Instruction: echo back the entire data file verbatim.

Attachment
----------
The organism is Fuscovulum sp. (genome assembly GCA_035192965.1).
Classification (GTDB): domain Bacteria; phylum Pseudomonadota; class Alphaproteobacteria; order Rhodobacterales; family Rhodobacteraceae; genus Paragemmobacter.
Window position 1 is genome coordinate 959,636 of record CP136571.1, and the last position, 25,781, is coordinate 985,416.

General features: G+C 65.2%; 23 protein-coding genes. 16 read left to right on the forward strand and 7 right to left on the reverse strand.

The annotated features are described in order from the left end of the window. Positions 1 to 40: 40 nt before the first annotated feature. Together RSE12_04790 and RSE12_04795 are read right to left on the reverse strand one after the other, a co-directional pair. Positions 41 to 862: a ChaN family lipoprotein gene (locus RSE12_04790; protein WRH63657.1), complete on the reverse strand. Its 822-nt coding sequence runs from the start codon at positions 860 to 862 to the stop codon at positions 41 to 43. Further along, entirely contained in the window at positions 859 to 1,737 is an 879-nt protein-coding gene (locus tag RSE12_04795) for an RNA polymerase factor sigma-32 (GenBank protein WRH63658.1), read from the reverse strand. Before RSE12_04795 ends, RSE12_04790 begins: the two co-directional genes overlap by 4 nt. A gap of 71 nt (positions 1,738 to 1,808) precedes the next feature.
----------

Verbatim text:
The organism is Fuscovulum sp. (genome assembly GCA_035192965.1).
Classification (GTDB): domain Bacteria; phylum Pseudomonadota; class Alphaproteobacteria; order Rhodobacterales; family Rhodobacteraceae; genus Paragemmobacter.
Window position 1 is genome coordinate 959,636 of record CP136571.1, and the last position, 25,781, is coordinate 985,416.

General features: G+C 65.2%; 23 protein-coding genes. 16 read left to right on the forward strand and 7 right to left on the reverse strand.

The annotated features are described in order from the left end of the window. Positions 1 to 40: 40 nt before the first annotated feature. Together RSE12_04790 and RSE12_04795 are read right to left on the reverse strand one after the other, a co-directional pair. Positions 41 to 862: a ChaN family lipoprotein gene (locus RSE12_04790; protein WRH63657.1), complete on the reverse strand. Its 822-nt coding sequence runs from the start codon at positions 860 to 862 to the stop codon at positions 41 to 43. Further along, entirely contained in the window at positions 859 to 1,737 is an 879-nt protein-coding gene (locus tag RSE12_04795) for an RNA polymerase factor sigma-32 (GenBank protein WRH63658.1), read from the reverse strand. Before RSE12_04795 ends, RSE12_04790 begins: the two co-directional genes overlap by 4 nt. A gap of 71 nt (positions 1,738 to 1,808) precedes the next feature.